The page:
IP3 founder advises students
Local tech businessman encourages entrepeneurship
April 3, 2006 —
SVSU welcomed a veteran of the IT software and services industry when Kennetth W. Kousky visited on Wednesday as part of the College of Business and Management's Executive Speaker Series.
Kousky presented lectures at 9 a.m. and 10:30 a.m. in the Rhea Miller Recital Hall titled "Inside the Dream - From Garage to IPO." Kousky is the founder, president, and chief executive officer of IP3, a private corporation that performs market research of information technology security. The company was founded in 2001 and is located in Saginaw.
In his introduction, Kousky told stories of using ball bearings for marbles as he described how to be a successful entrepreneur. He talked about historical events and how they affected the world in ways that often go unnoticed.
"Our lives centered and revolved around our cars ... now look what has happened," he said, referring to the loss of manufacturing revenue due to globalization.
He used his life experiences to urge students to raise the bar by challenging themselves with difficult classes.
"Getting A's isn't going to get you anywhere," he said. "You must be able to compete in a global economy."
He used the analogy of Rudolph Giuliani's strategy for cutting crime rates as mayor of New York City. He pointed to Giuliani's elimination of graffiti and solicitors as a method of preventing crime because it changed the culture. In order to have a successful college experience, students must change the culture by striving to go beyond the status quo.
Kousky described his first job experience at Southwestern Bell in which the company had monopolized the market, yet continued to spend enormous amounts of money on advertising.
The company was forced to justify their advertising costs because it led to higher consumer costs. Since there was no competition, the company's ethics were questioned. Kousky found that the company's statistics were flawed and the costs were not justified.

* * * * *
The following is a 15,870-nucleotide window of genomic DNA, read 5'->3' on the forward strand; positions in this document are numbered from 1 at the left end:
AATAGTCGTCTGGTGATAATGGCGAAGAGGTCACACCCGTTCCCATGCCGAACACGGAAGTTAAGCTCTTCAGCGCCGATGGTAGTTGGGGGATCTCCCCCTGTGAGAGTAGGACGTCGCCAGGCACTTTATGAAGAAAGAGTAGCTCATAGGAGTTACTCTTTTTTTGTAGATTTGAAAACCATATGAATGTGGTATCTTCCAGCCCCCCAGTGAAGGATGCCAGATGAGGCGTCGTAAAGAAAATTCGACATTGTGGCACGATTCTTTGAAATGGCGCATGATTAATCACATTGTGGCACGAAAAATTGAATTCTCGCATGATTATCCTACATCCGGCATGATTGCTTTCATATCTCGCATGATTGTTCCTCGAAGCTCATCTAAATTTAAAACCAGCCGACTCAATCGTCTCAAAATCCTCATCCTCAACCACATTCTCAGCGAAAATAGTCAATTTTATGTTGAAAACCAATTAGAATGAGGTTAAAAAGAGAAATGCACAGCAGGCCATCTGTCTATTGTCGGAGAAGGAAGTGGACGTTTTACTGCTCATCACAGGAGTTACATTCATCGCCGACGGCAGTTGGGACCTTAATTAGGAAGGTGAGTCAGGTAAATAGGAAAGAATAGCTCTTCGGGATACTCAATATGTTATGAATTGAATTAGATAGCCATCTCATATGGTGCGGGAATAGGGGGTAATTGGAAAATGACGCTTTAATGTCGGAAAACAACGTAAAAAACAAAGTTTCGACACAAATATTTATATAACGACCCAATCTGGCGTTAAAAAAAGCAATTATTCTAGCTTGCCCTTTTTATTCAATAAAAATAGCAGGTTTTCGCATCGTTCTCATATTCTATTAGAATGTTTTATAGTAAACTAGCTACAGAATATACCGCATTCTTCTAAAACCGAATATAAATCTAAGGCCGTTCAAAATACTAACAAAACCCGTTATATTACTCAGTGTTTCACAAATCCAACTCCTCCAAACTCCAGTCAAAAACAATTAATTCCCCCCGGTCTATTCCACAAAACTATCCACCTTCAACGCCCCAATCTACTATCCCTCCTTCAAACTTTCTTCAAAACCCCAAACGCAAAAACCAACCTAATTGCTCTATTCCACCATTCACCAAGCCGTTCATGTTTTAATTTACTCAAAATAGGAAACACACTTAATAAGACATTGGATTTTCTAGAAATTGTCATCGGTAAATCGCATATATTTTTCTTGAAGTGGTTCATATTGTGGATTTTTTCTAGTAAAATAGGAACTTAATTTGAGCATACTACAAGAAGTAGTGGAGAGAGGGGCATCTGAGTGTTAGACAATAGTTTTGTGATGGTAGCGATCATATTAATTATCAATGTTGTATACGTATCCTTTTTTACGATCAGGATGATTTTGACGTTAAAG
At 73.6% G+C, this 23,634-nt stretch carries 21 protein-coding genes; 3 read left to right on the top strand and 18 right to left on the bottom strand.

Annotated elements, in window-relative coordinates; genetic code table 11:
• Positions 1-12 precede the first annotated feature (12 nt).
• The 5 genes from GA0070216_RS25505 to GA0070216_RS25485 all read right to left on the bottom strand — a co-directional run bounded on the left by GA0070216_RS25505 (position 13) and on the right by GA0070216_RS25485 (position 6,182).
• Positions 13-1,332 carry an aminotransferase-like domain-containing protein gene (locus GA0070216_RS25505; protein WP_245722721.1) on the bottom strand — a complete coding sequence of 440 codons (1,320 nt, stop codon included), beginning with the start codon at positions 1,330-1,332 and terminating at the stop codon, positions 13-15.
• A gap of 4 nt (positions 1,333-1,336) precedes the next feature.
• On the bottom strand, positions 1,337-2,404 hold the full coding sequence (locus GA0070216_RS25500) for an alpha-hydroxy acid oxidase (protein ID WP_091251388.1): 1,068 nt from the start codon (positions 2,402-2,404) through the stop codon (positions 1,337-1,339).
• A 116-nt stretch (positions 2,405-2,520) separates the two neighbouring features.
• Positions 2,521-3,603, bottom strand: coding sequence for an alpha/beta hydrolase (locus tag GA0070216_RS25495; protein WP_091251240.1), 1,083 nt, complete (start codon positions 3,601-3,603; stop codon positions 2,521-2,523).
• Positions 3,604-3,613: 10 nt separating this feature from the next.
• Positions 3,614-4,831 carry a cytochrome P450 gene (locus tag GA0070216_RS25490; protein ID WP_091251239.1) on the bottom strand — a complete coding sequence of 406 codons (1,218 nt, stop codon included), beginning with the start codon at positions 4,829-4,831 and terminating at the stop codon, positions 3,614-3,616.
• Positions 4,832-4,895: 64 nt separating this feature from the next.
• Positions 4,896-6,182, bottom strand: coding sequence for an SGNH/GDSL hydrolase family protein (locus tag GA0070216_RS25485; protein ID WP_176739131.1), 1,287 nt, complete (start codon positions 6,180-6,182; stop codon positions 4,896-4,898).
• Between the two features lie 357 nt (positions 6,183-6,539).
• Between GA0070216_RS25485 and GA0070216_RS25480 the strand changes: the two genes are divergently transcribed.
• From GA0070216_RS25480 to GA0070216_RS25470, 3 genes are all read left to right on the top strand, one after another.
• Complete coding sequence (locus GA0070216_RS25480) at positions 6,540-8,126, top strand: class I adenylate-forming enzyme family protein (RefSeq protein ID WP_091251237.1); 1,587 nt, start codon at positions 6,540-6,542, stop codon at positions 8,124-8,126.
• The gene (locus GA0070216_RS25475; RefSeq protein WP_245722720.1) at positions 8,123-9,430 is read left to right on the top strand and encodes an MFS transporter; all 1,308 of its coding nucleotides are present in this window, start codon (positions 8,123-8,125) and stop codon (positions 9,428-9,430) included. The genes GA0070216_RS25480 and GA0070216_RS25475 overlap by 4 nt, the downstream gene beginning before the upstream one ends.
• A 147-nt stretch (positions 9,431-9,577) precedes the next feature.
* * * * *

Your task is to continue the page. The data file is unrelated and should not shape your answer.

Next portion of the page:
Kousky's second job at Soundolier was an important example because the company was forced to dramatically modify its business plan.
The company began losing jobs to Korea because Koreans were better educated. He said that the myth of cheap labor was typically cited as the reason for losing jobs oversees, but usually jobs are outsourced due to foreign workers being educated better.
Kousky's third job, at Cache Data Products (later Novell) is where he got his big break. The company revolutionized technology by allowing computers to network and read the same data. The company trained sales professionals to sell Local Area Networks (LAN), a product that was unknown to the public.
This work continued at the University of Washington, where he helped establish the Research Center in Data Communications, the first graduate program in data networking. He soon became CEO of Wave Technologies.
Kousky said the hardest part about being a young entrepreneur is that one's existence is unknown. The entrepreneur may have a good idea, but it takes good marketing and training to promote this idea to the public. His experience at marketing technology to the general public won him an Entrepreneur of the Year award in 1995.
More information on Kousky and IP3 can be found at www.ip3.com.